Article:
By Jonathan Reinbold, Sustainability, Research & Grant Manager at Organic Valley

Here’s an interesting paradox: livestock is both a major contributor to and a solution for excess carbon in the atmosphere, which is intensifying climate change. The most conservative estimates suggest that raising livestock accounts for nearly 15% of global greenhouse gases emitted each year; the most comprehensive assessments of emissions say more than 50%. However, when herbivores are removed from the land – whether they are wild or domesticated – the land deteriorates. When grasslands are undergrazed, soil health declines and carbon is lost.

Grasslands occupy 31% to 43% of the global land area, and store 28% to 37% of the terrestrial soil organic carbon pool. Practices that increase forage production, such as fertilization, irrigation, sowing favorable grasses and forbs, intensive grazing management, and conversion from cultivation to well-managed pasture, provide the opportunity to sequester atmospheric carbon and enhance soil organic matter.

Improved grazing can sequester between one-half to three tons of carbon per acre per year. Improved grazing management practices in grasslands could sequester about 409 million tonnes of carbon per year, globally. Grazing land and pasture management practices that increase soil carbon stocks can significantly mitigate carbon emissions and may present opportunities for profitable investment in mitigation.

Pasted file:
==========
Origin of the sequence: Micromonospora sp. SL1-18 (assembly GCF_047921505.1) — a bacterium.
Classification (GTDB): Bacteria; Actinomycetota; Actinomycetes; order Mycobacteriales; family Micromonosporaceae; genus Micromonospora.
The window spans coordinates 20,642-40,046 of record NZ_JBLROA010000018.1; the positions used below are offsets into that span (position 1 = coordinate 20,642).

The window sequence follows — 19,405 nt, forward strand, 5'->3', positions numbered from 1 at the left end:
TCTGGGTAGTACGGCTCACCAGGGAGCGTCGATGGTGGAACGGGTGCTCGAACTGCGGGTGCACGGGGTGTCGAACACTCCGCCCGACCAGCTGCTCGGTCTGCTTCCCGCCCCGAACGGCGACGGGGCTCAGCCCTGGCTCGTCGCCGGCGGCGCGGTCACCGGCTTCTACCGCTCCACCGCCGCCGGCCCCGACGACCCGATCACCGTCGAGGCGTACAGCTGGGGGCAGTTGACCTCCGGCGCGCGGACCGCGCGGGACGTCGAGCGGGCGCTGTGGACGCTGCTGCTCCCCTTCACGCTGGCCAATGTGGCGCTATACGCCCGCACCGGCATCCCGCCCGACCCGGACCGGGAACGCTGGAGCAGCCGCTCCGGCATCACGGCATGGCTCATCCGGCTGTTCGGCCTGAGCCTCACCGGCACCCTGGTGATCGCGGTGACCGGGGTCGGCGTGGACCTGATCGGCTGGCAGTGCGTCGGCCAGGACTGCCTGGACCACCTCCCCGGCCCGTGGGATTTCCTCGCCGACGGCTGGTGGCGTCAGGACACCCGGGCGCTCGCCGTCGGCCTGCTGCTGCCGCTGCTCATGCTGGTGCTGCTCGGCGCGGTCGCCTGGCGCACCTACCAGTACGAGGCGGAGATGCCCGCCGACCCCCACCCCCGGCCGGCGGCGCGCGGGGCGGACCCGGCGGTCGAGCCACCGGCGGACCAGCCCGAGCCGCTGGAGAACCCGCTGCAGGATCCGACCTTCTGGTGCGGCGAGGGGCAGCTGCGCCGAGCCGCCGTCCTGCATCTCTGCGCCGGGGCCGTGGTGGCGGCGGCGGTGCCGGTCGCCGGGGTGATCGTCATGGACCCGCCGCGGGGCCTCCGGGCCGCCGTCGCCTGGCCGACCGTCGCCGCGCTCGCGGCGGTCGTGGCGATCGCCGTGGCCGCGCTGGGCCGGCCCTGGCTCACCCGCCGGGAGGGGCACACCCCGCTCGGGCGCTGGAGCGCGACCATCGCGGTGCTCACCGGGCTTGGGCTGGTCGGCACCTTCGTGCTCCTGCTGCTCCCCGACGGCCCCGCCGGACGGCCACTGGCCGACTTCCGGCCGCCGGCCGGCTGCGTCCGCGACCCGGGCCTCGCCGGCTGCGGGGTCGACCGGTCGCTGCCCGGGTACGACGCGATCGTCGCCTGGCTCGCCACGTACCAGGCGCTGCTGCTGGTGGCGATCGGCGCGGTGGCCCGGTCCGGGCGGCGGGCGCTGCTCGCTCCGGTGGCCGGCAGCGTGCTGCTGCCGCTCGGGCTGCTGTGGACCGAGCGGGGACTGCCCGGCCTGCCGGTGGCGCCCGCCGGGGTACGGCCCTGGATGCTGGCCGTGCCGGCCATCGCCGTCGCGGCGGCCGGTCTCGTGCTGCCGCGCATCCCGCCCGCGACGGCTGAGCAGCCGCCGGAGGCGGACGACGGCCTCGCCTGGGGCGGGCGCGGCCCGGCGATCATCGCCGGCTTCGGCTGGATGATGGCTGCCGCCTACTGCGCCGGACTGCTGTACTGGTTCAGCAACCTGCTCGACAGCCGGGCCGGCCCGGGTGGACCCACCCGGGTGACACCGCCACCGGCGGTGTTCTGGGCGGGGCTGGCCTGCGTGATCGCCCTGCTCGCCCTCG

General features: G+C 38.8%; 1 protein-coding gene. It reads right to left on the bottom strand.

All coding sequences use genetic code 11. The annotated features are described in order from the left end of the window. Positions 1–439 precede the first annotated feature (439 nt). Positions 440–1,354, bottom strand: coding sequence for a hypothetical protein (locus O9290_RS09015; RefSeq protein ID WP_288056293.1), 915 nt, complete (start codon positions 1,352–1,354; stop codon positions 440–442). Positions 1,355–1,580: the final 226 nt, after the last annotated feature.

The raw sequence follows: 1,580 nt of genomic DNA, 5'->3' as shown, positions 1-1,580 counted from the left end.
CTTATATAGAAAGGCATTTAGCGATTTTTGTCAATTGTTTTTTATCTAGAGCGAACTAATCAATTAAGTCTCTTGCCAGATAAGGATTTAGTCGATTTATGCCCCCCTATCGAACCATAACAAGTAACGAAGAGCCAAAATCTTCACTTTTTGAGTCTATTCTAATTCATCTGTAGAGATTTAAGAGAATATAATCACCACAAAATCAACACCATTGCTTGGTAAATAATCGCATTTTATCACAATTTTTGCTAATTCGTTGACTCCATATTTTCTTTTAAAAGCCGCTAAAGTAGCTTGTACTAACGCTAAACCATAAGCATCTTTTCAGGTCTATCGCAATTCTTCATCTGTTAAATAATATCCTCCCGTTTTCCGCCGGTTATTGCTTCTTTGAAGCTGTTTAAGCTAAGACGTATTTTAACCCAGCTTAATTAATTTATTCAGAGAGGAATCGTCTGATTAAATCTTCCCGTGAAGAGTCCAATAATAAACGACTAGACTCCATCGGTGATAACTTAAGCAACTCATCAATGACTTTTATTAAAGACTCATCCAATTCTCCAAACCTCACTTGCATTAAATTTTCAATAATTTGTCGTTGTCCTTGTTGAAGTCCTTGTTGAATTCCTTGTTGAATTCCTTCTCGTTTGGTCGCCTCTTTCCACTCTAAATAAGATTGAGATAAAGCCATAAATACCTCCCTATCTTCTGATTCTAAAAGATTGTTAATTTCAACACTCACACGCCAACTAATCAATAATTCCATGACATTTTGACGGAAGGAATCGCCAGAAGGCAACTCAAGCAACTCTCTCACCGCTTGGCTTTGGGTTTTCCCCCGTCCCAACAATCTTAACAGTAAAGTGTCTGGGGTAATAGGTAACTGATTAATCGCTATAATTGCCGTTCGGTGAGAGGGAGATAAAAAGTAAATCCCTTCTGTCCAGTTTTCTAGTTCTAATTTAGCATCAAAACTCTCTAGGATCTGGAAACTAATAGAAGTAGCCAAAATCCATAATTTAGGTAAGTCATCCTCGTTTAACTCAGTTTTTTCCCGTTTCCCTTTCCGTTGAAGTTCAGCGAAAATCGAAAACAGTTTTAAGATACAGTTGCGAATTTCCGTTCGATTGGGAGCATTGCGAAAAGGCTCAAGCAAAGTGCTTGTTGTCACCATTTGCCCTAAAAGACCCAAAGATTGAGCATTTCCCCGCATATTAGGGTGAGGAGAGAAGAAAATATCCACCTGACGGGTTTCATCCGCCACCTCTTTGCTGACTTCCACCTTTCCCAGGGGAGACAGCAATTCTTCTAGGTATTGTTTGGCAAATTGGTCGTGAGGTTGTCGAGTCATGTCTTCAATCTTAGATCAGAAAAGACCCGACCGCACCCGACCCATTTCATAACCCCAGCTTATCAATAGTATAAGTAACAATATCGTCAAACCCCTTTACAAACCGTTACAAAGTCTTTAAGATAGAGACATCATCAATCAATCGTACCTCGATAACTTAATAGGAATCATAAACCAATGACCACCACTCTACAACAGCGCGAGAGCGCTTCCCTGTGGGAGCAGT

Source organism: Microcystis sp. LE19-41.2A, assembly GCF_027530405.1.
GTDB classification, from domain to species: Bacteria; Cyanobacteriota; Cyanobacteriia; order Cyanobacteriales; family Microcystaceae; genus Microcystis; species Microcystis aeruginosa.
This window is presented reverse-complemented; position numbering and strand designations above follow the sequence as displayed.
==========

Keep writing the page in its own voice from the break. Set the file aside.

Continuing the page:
Management-intensive rotational grazing loses significantly less carbon than continuous grazing, haymaking, and fallow land management, and in some years is the only treatment that has a positive carbon balance. Further, organic dairy farms with well-maintained pasture have smaller carbon footprints than conventional grain-based dairy farms, and pasture production produces fewer emissions than corn grain because it requires fewer tractor hours and less fuel and processing.

So whether or not you consume dairy or animal products, it’s in all of our best interest to have ruminants in landscapes and doing what they do naturally to reap the benefits of improved air quality, water filtration, decreased erosion, increased biodiversity.


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